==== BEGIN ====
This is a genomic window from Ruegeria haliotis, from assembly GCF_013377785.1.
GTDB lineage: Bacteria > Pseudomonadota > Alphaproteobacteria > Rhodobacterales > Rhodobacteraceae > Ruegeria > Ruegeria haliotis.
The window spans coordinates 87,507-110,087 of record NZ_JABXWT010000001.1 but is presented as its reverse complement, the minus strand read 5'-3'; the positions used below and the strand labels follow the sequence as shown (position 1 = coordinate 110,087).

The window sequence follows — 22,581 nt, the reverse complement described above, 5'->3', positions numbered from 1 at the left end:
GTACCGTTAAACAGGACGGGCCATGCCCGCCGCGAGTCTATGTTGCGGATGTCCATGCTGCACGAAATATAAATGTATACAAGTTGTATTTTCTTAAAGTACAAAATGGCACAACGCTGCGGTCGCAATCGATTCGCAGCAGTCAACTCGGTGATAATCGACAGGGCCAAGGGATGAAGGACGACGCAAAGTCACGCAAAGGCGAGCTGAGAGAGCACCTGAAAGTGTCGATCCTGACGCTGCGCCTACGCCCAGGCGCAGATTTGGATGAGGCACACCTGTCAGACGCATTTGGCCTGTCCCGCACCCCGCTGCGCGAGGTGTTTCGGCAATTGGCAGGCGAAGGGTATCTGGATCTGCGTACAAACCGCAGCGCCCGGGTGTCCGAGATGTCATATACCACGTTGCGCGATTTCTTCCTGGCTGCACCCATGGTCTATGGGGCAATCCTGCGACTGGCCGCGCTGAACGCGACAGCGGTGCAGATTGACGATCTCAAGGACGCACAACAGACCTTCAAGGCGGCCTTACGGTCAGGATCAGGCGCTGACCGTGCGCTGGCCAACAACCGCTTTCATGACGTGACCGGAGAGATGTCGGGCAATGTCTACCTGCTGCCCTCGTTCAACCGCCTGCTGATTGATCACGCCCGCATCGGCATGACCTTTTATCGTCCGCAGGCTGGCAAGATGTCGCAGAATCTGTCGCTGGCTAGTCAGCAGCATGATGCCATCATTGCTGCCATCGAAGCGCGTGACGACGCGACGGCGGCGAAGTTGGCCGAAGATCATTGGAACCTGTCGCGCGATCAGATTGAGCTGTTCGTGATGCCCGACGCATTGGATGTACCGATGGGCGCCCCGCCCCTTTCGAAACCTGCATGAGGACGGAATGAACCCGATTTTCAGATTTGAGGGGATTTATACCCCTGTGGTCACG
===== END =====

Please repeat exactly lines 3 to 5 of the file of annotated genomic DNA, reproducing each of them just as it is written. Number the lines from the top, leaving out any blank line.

The window spans coordinates 87,507-110,087 of record NZ_JABXWT010000001.1 but is presented as its reverse complement, the minus strand read 5'-3'; the positions used below and the strand labels follow the sequence as shown (position 1 = coordinate 110,087).

The window sequence follows — 22,581 nt, the reverse complement described above, 5'->3', positions numbered from 1 at the left end:
GTACCGTTAAACAGGACGGGCCATGCCCGCCGCGAGTCTATGTTGCGGATGTCCATGCTGCACGAAATATAAATGTATACAAGTTGTATTTTCTTAAAGTACAAAATGGCACAACGCTGCGGTCGCAATCGATTCGCAGCAGTCAACTCGGTGATAATCGACAGGGCCAAGGGATGAAGGACGACGCAAAGTCACGCAAAGGCGAGCTGAGAGAGCACCTGAAAGTGTCGATCCTGACGCTGCGCCTACGCCCAGGCGCAGATTTGGATGAGGCACACCTGTCAGACGCATTTGGCCTGTCCCGCACCCCGCTGCGCGAGGTGTTTCGGCAATTGGCAGGCGAAGGGTATCTGGATCTGCGTACAAACCGCAGCGCCCGGGTGTCCGAGATGTCATATACCACGTTGCGCGATTTCTTCCTGGCTGCACCCATGGTCTATGGGGCAATCCTGCGACTGGCCGCGCTGAACGCGACAGCGGTGCAGATTGACGATCTCAAGGACGCACAACAGACCTTCAAGGCGGCCTTACGGTCAGGATCAGGCGCTGACCGTGCGCTGGCCAACAACCGCTTTCATGACGTGACCGGAGAGATGTCGGGCAATGTCTACCTGCTGCCCTCGTTCAACCGCCTGCTGATTGATCACGCCCGCATCGGCATGACCTTTTATCGTCCGCAGGCTGGCAAGATGTCGCAGAATCTGTCGCTGGCTAGTCAGCAGCATGATGCCATCATTGCTGCCATCGAAGCGCGTGACGACGCGACGGCGGCGAAGTTGGCCGAAGATCATTGGAACCTGTCGCGCGATCAGATTGAGCTGTTCGTGATGCCCGACGCATTGGATGTACCGATGGGCGCCCCGCCCCTTTCGAAACCTGCATGAGGACGGAATGAACCCGATTTTCAGATTTGAGGGGATTTATACCCCTGTGGTCACG